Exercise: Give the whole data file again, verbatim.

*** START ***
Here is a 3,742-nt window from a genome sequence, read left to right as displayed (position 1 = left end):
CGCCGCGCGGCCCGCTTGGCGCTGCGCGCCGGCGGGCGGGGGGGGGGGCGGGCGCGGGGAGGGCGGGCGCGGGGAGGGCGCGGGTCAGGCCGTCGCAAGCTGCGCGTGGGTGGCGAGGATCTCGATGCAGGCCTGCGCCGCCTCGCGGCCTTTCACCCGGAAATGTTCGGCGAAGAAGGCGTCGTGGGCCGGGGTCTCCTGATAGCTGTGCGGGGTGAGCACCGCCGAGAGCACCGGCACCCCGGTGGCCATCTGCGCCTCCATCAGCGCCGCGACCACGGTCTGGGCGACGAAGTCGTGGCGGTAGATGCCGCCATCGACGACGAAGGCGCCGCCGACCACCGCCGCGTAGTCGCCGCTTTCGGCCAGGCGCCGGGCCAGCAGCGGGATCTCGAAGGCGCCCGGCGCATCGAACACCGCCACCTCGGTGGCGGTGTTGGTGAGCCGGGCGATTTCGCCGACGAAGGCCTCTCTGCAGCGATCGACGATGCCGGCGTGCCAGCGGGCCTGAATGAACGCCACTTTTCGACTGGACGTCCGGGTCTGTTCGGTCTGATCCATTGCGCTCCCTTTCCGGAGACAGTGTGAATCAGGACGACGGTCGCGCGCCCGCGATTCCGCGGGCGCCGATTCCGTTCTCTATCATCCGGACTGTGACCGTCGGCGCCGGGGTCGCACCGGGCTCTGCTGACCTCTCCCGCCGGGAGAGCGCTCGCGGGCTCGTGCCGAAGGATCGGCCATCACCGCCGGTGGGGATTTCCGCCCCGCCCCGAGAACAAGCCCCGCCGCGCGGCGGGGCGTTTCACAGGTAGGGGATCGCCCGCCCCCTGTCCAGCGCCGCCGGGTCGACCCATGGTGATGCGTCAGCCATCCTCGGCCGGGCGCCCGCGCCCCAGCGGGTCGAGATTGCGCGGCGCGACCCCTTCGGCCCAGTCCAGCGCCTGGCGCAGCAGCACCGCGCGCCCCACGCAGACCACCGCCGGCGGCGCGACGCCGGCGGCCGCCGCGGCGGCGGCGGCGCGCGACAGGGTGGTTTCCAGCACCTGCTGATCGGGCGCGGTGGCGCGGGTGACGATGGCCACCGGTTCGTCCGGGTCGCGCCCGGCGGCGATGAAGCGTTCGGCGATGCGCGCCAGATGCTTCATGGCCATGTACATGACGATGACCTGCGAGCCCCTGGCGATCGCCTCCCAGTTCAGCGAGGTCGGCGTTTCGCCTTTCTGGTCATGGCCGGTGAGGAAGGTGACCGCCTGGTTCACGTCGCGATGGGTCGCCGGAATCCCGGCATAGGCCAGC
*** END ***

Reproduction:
Here is a 3,742-nt window from a genome sequence, read left to right as displayed (position 1 = left end):
CGCCGCGCGGCCCGCTTGGCGCTGCGCGCCGGCGGGCGGGGGGGGGGGCGGGCGCGGGGAGGGCGGGCGCGGGGAGGGCGCGGGTCAGGCCGTCGCAAGCTGCGCGTGGGTGGCGAGGATCTCGATGCAGGCCTGCGCCGCCTCGCGGCCTTTCACCCGGAAATGTTCGGCGAAGAAGGCGTCGTGGGCCGGGGTCTCCTGATAGCTGTGCGGGGTGAGCACCGCCGAGAGCACCGGCACCCCGGTGGCCATCTGCGCCTCCATCAGCGCCGCGACCACGGTCTGGGCGACGAAGTCGTGGCGGTAGATGCCGCCATCGACGACGAAGGCGCCGCCGACCACCGCCGCGTAGTCGCCGCTTTCGGCCAGGCGCCGGGCCAGCAGCGGGATCTCGAAGGCGCCCGGCGCATCGAACACCGCCACCTCGGTGGCGGTGTTGGTGAGCCGGGCGATTTCGCCGACGAAGGCCTCTCTGCAGCGATCGACGATGCCGGCGTGCCAGCGGGCCTGAATGAACGCCACTTTTCGACTGGACGTCCGGGTCTGTTCGGTCTGATCCATTGCGCTCCCTTTCCGGAGACAGTGTGAATCAGGACGACGGTCGCGCGCCCGCGATTCCGCGGGCGCCGATTCCGTTCTCTATCATCCGGACTGTGACCGTCGGCGCCGGGGTCGCACCGGGCTCTGCTGACCTCTCCCGCCGGGAGAGCGCTCGCGGGCTCGTGCCGAAGGATCGGCCATCACCGCCGGTGGGGATTTCCGCCCCGCCCCGAGAACAAGCCCCGCCGCGCGGCGGGGCGTTTCACAGGTAGGGGATCGCCCGCCCCCTGTCCAGCGCCGCCGGGTCGACCCATGGTGATGCGTCAGCCATCCTCGGCCGGGCGCCCGCGCCCCAGCGGGTCGAGATTGCGCGGCGCGACCCCTTCGGCCCAGTCCAGCGCCTGGCGCAGCAGCACCGCGCGCCCCACGCAGACCACCGCCGGCGGCGCGACGCCGGCGGCCGCCGCGGCGGCGGCGGCGCGCGACAGGGTGGTTTCCAGCACCTGCTGATCGGGCGCGGTGGCGCGGGTGACGATGGCCACCGGTTCGTCCGGGTCGCGCCCGGCGGCGATGAAGCGTTCGGCGATGCGCGCCAGATGCTTCATGGCCATGTACATGACGATGACCTGCGAGCCCCTGGCGATCGCCTCCCAGTTCAGCGAGGTCGGCGTTTCGCCTTTCTGGTCATGGCCGGTGAGGAAGGTGACCGCCTGGTTCACGTCGCGATGGGTCGCCGGAATCCCGGCATAGGCCAGC